History has super powers
Published: November 21, 2011
I admit it. I watched the latest “Captain America” movie just to see one of my favorite stars. Not movie stars – Stars and Stripes. Yes, I’m funny that way, but I’m not the only one.
Catharine Giordano, editorial researcher at the Stars and Stripes library and archive, gave me the inside scoop about the newspaper’s cameo in the film. In the scene, a glamorous girl in uniform plants a kiss on the superhero after reading about his exploits in Stars and Stripes.
Catharine knew about the role because the movie’s prop crew got some guidance from the Stripes archive staff to create an authentic-looking paper for the movie’s WWII setting.
It’s all part of the job for Catharine and colleague Liliana Vivanco, guardians and maintainers of the colorful history of Stars and Stripes at the paper’s headquarters in Washington D.C.
Catharine said Stripes has documented military life and history from the perspective of the active duty member.
The newspaper served brief stints in both the Civil War and WWI. Publication was revived again at the beginning of WWII and has continued daily ever since, distributed wherever troops – and their families – are stationed.
That’s plenty of history to preserve and research. Past newspapers are maintained in various ways. The Stripes library shelves in D.C. hold print copies dating as far back as 1918. All editions since 1942 on are on microfilm. Newspapers as far back as 1948 have been digitized and archived online. Since 1999, Stripes daily content has been published online, but not all editions are available at a mouse click. That’s where Catharine and Liliana come in.
“In this increasingly digital world, people come to expect to just Google and get it,” said Catharine. But it’s not that easy.
Getting the WWII years online and classifying them properly is an ongoing, complicated process, Catharine said, because so many editions were produced in those years.
“During WWII we had over 30 different editions,” said Catharine. “As the front changed throughout the war, new editions sprang up, and others closed.”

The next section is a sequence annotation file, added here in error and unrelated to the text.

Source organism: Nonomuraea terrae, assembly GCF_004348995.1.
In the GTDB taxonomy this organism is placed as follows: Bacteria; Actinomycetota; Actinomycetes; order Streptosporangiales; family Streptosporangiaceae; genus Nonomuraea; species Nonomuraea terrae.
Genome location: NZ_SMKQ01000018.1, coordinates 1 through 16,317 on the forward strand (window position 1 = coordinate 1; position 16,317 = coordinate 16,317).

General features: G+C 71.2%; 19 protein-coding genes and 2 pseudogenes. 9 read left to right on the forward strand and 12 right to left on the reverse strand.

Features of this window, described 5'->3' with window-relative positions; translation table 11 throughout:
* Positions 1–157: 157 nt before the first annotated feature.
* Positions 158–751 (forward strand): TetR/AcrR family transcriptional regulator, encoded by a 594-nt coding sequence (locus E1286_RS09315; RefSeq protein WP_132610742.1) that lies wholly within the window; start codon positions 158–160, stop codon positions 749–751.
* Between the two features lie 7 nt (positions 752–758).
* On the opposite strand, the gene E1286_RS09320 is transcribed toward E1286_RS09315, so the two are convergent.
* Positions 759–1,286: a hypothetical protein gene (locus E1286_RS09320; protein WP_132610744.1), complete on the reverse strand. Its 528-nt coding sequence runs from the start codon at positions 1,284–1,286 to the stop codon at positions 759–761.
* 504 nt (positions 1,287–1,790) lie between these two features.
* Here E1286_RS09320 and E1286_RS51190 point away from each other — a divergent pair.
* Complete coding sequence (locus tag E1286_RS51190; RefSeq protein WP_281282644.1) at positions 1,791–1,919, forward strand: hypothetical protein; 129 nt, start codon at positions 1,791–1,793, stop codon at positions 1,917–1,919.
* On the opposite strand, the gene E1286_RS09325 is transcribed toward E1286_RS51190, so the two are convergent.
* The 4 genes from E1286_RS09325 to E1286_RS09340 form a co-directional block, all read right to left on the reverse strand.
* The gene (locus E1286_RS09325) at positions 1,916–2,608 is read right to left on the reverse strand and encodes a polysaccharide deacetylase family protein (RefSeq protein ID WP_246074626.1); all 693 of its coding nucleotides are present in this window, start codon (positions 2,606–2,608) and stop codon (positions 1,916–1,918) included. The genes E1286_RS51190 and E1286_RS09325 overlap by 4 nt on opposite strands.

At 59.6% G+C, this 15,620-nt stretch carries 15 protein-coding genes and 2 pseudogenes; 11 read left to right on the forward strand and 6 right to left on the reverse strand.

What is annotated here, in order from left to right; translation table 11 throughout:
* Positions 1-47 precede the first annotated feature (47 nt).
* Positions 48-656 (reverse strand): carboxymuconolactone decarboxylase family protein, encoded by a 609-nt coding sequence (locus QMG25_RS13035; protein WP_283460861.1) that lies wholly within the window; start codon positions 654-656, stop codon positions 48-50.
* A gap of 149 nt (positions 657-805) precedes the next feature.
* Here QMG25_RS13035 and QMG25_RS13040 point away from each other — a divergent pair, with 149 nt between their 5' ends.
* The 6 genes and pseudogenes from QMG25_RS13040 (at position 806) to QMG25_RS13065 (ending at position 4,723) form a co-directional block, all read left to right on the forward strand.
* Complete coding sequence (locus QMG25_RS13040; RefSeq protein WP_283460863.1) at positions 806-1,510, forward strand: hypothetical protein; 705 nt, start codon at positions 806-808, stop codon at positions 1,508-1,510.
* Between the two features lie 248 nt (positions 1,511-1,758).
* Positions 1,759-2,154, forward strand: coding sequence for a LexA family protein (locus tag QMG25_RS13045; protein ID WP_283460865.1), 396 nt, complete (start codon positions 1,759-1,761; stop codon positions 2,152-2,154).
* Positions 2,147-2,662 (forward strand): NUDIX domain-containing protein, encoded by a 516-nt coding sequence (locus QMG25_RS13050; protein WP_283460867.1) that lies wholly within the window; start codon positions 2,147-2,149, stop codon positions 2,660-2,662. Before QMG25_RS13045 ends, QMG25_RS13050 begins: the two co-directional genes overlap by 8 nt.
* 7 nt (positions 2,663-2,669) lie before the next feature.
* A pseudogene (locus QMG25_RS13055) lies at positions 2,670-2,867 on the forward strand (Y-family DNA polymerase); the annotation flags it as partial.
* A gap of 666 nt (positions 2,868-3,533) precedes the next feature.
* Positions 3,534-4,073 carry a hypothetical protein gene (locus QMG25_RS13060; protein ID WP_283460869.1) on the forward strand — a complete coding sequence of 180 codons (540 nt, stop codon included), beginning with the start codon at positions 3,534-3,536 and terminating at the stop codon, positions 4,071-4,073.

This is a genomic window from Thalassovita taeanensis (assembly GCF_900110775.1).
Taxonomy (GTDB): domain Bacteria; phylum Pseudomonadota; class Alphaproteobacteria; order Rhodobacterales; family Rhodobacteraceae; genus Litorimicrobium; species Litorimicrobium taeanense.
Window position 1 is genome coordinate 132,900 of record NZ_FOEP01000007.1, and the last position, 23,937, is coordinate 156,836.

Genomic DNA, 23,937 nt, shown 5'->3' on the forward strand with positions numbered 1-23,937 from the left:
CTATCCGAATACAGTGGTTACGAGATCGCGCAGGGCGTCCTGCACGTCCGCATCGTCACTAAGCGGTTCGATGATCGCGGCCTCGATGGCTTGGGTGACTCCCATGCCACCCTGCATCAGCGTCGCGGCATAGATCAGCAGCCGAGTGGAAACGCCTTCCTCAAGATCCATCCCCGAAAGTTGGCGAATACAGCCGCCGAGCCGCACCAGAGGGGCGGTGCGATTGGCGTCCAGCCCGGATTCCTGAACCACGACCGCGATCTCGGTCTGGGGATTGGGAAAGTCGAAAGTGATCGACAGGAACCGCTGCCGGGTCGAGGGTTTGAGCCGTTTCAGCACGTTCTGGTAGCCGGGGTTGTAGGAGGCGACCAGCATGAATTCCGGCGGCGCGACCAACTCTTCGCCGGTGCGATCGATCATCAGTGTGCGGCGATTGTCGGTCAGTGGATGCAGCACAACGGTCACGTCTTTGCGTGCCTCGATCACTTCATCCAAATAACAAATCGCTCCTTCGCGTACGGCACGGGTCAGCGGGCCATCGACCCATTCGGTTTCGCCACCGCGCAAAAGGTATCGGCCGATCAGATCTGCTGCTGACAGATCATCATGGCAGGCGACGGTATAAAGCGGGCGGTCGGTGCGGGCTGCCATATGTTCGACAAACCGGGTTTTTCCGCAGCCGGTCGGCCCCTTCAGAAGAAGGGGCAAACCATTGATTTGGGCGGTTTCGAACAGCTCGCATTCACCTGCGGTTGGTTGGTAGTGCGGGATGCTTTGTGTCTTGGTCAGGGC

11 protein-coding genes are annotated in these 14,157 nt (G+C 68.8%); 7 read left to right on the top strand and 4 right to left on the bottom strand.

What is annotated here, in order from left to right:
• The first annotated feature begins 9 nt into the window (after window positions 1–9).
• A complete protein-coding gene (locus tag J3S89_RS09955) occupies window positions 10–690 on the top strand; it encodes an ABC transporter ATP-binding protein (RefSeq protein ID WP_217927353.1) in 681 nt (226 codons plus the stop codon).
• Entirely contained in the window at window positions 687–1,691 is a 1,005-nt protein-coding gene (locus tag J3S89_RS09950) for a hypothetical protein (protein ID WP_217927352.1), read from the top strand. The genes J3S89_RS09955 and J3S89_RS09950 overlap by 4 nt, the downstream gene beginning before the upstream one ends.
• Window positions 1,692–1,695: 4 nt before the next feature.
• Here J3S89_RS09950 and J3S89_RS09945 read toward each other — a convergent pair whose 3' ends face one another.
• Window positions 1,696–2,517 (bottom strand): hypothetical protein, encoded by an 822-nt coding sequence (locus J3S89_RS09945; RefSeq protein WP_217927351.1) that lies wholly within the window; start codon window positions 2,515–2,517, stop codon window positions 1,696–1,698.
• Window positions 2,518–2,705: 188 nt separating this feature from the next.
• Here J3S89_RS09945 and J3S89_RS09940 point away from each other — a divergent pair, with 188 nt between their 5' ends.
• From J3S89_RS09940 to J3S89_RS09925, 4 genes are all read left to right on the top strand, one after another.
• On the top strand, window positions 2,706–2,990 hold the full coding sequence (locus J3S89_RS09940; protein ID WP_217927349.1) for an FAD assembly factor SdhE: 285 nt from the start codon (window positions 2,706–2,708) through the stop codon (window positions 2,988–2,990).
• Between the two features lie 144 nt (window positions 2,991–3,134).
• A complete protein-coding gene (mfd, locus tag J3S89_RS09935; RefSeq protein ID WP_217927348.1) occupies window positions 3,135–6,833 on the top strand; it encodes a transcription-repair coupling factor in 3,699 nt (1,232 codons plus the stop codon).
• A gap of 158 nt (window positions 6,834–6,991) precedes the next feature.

Stripes currently has three daily print editions, Europe, Pacific and Middle East, plus a weekly "U.S. Edition" and the online version.
As well as preserving Stripes history, Catharine and Liliana bring it into the present, fielding questions from reporters, TV producers and individuals.
“A woman called because she thought we had a photo of her husband with Louis Armstrong,” Liliana said. “I was able to find it, so it was a happy ending.”
Requests come from all over the world from families looking for news about a relative serving overseas, students seeking homework help, filmmakers and news outlets requesting information or photos.
Catharine said her most difficult assignments come from veterans needing evidence for benefit claims. A 1973 fire at the National Personnel Records Center destroyed large numbers of military discharge records from 1912 through 1964. For some veterans, a news story mentioning their service might provide the proof necessary to obtain VA benefits. The Stripes archive can help some but not all.
“Making that call that you tried everything, but were unable to find it never gets easy,” said Catharine.
“I’ve also had German WWII babies, now grown, asking for help finding their American fathers and vets asking me to find a long lost love,” Catharine said, adding that those requests are often beyond the scope of the newspaper’s historical record.
She said research is the best part of her job and is frustrated when films or publications cite Stars and Stripes as a source of information without verification.
“Then it is up to us here in the archives to gently tell all the people who inevitably call looking for that particular article or photo that we do not have it.”
For example, she said, Stripes has no aerial photographs of Noah’s Ark, “no matter what has been said in a documentary.”
Armed with Stripes history and research savvy, Catharine and Liliana can resurrect the past, help mild-mannered reporters in the present and even lend a hand – or a newspaper – to a super hero.
“But,” said Liliana, “We do not leap tall buildings.”
Additional links for perusing history in Stars and Stripes:
Stars and Stripes issues from 1948 to 1999 have been digitized from microfilm and are accessible online at a subscription-based archive, accessible for one-time, monthly or yearly fees.
The WWI edition of Stars and Stripes has been digitized by the Library of Congress and can be viewed and searched for free.
Library of Congress has Stars and Stripes issues from WWII, and other editions, on microfilm.
The Stripes e-paper archive has current print editions in PDF form -- from today going back a year or so -- and is free to readers.
Thousands of photos, many of of historic events and significant people, have appeared in Stars and Stripes over the years. Though many of those photos are archived at various locations around the world, not all are digitized or readily available. However, some are accessible. Photos available to purchase from Stars and Stripes are those that have appeared in “Archive Photo of the Day” and most photos that have appeared from 2005 until now.
Catharine Giordano and Liliana Vivanco welcome questions about Stripes history, past issues, stories or photos at firstname.lastname@example.org.